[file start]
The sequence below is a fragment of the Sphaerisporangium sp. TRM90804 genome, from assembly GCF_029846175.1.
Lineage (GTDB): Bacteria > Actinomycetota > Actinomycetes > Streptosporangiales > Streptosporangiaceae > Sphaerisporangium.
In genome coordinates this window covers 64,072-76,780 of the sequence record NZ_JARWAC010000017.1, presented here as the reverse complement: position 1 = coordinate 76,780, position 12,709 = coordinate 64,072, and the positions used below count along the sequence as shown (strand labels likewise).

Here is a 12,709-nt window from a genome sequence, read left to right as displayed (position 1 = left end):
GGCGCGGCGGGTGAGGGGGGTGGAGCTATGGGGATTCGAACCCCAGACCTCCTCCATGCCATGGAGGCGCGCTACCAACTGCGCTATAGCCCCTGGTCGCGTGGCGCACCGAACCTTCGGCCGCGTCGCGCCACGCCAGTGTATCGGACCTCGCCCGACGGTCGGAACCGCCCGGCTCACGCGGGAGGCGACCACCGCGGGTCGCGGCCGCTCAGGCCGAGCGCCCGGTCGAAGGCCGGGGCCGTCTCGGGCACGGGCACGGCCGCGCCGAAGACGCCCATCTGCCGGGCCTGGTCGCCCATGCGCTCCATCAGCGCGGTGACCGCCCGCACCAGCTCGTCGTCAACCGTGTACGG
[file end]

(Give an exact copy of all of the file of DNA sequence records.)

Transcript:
The sequence below is a fragment of the Sphaerisporangium sp. TRM90804 genome, from assembly GCF_029846175.1.
Lineage (GTDB): Bacteria > Actinomycetota > Actinomycetes > Streptosporangiales > Streptosporangiaceae > Sphaerisporangium.
In genome coordinates this window covers 64,072-76,780 of the sequence record NZ_JARWAC010000017.1, presented here as the reverse complement: position 1 = coordinate 76,780, position 12,709 = coordinate 64,072, and the positions used below count along the sequence as shown (strand labels likewise).

Here is a 12,709-nt window from a genome sequence, read left to right as displayed (position 1 = left end):
GGCGCGGCGGGTGAGGGGGGTGGAGCTATGGGGATTCGAACCCCAGACCTCCTCCATGCCATGGAGGCGCGCTACCAACTGCGCTATAGCCCCTGGTCGCGTGGCGCACCGAACCTTCGGCCGCGTCGCGCCACGCCAGTGTATCGGACCTCGCCCGACGGTCGGAACCGCCCGGCTCACGCGGGAGGCGACCACCGCGGGTCGCGGCCGCTCAGGCCGAGCGCCCGGTCGAAGGCCGGGGCCGTCTCGGGCACGGGCACGGCCGCGCCGAAGACGCCCATCTGCCGGGCCTGGTCGCCCATGCGCTCCATCAGCGCGGTGACCGCCCGCACCAGCTCGTCGTCAACCGTGTACGG